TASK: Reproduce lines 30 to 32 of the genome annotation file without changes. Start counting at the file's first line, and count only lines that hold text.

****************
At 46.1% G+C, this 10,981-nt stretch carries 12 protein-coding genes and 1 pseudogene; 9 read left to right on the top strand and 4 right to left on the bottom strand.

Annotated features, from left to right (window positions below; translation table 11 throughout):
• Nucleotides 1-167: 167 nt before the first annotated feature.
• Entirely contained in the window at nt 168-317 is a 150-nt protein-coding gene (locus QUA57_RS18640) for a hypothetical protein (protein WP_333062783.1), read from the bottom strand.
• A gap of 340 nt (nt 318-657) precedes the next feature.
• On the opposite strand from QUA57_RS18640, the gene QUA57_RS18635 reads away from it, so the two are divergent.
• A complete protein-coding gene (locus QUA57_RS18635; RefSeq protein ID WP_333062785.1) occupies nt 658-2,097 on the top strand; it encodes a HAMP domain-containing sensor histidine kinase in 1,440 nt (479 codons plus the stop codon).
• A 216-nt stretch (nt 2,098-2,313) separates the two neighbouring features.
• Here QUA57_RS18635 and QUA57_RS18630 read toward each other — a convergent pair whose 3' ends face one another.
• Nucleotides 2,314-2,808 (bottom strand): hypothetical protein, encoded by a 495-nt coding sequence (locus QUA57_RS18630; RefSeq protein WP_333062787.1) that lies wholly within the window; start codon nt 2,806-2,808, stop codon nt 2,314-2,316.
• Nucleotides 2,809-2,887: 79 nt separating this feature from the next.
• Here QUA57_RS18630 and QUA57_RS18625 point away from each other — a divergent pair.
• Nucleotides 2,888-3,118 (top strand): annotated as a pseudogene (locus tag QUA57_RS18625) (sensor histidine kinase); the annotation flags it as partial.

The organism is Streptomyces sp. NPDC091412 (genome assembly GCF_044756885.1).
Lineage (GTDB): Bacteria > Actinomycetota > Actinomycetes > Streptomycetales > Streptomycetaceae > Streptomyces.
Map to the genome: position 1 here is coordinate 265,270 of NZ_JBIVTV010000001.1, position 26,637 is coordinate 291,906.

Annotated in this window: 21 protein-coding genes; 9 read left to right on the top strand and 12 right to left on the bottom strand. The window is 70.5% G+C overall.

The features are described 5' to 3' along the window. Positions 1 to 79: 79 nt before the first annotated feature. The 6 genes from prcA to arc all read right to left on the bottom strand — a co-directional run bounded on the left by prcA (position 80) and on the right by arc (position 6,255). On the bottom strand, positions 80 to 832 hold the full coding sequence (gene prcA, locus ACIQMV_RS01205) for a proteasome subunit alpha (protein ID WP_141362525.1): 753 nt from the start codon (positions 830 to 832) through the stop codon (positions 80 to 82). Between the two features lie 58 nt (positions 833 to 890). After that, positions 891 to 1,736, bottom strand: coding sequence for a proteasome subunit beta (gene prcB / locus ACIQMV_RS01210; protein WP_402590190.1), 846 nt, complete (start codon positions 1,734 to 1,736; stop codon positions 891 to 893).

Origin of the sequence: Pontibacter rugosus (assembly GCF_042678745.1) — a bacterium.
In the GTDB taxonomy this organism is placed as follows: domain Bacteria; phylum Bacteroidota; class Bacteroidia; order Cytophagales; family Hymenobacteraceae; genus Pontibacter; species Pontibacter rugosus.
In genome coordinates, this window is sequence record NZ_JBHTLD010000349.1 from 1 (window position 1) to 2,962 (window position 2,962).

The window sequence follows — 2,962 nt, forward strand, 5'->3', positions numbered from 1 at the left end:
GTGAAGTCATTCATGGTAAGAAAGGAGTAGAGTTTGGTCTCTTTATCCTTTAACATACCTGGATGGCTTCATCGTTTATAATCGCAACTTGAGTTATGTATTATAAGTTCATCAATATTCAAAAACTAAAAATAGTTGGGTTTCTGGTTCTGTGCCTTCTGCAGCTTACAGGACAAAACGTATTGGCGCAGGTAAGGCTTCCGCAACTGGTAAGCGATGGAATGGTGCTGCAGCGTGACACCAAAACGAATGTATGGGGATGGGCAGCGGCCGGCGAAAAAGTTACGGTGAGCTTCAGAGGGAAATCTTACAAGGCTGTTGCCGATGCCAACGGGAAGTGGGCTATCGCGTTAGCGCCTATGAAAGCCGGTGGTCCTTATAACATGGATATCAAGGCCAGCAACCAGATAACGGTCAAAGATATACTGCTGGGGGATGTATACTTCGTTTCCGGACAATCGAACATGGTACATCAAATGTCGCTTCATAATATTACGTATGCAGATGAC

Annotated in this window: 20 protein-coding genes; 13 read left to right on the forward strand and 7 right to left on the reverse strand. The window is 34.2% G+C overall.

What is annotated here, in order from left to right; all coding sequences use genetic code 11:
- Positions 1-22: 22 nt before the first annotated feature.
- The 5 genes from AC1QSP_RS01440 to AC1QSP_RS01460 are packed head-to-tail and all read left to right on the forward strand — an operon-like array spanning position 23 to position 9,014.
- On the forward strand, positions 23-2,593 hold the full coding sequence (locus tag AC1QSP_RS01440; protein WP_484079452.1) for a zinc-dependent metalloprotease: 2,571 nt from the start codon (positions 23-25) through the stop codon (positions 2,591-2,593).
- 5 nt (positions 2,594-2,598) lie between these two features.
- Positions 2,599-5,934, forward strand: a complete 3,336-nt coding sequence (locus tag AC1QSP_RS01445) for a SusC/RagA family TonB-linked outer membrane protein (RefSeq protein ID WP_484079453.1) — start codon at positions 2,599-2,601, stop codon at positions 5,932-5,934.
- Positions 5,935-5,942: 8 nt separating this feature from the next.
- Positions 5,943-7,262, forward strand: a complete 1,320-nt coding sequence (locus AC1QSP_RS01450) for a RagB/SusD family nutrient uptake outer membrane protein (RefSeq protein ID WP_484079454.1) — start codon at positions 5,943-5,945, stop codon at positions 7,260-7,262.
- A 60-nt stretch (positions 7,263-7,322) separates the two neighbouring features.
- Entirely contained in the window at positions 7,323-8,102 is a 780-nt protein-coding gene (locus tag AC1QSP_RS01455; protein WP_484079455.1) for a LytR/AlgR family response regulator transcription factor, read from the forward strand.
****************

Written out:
- Positions 2,599-5,934, forward strand: a complete 3,336-nt coding sequence (locus tag AC1QSP_RS01445) for a SusC/RagA family TonB-linked outer membrane protein (RefSeq protein ID WP_484079453.1) — start codon at positions 2,599-2,601, stop codon at positions 5,932-5,934.
- Positions 5,935-5,942: 8 nt separating this feature from the next.
- Positions 5,943-7,262, forward strand: a complete 1,320-nt coding sequence (locus AC1QSP_RS01450) for a RagB/SusD family nutrient uptake outer membrane protein (RefSeq protein ID WP_484079454.1) — start codon at positions 5,943-5,945, stop codon at positions 7,260-7,262.